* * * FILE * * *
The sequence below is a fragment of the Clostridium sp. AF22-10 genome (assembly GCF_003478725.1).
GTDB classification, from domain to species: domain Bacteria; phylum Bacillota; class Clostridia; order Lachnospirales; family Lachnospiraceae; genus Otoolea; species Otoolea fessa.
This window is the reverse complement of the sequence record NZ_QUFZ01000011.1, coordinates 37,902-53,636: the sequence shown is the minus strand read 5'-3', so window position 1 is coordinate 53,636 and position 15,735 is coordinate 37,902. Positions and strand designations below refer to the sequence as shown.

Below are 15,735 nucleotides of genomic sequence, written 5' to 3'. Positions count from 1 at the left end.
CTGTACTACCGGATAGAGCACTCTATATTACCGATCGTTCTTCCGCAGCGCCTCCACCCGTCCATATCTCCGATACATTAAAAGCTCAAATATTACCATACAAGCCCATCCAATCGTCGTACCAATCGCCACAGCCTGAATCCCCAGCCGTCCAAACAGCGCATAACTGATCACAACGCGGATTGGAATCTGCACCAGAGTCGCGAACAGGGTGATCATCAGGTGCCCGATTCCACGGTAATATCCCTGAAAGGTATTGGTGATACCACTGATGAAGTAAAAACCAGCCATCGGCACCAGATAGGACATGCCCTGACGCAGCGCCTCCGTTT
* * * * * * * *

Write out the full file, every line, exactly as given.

The sequence below is a fragment of the Clostridium sp. AF22-10 genome (assembly GCF_003478725.1).
GTDB classification, from domain to species: domain Bacteria; phylum Bacillota; class Clostridia; order Lachnospirales; family Lachnospiraceae; genus Otoolea; species Otoolea fessa.
This window is the reverse complement of the sequence record NZ_QUFZ01000011.1, coordinates 37,902-53,636: the sequence shown is the minus strand read 5'-3', so window position 1 is coordinate 53,636 and position 15,735 is coordinate 37,902. Positions and strand designations below refer to the sequence as shown.

Below are 15,735 nucleotides of genomic sequence, written 5' to 3'. Positions count from 1 at the left end.
CTGTACTACCGGATAGAGCACTCTATATTACCGATCGTTCTTCCGCAGCGCCTCCACCCGTCCATATCTCCGATACATTAAAAGCTCAAATATTACCATACAAGCCCATCCAATCGTCGTACCAATCGCCACAGCCTGAATCCCCAGCCGTCCAAACAGCGCATAACTGATCACAACGCGGATTGGAATCTGCACCAGAGTCGCGAACAGGGTGATCATCAGGTGCCCGATTCCACGGTAATATCCCTGAAAGGTATTGGTGATACCACTGATGAAGTAAAAACCAGCCATCGGCACCAGATAGGACATGCCCTGACGCAGCGCCTCCGTTT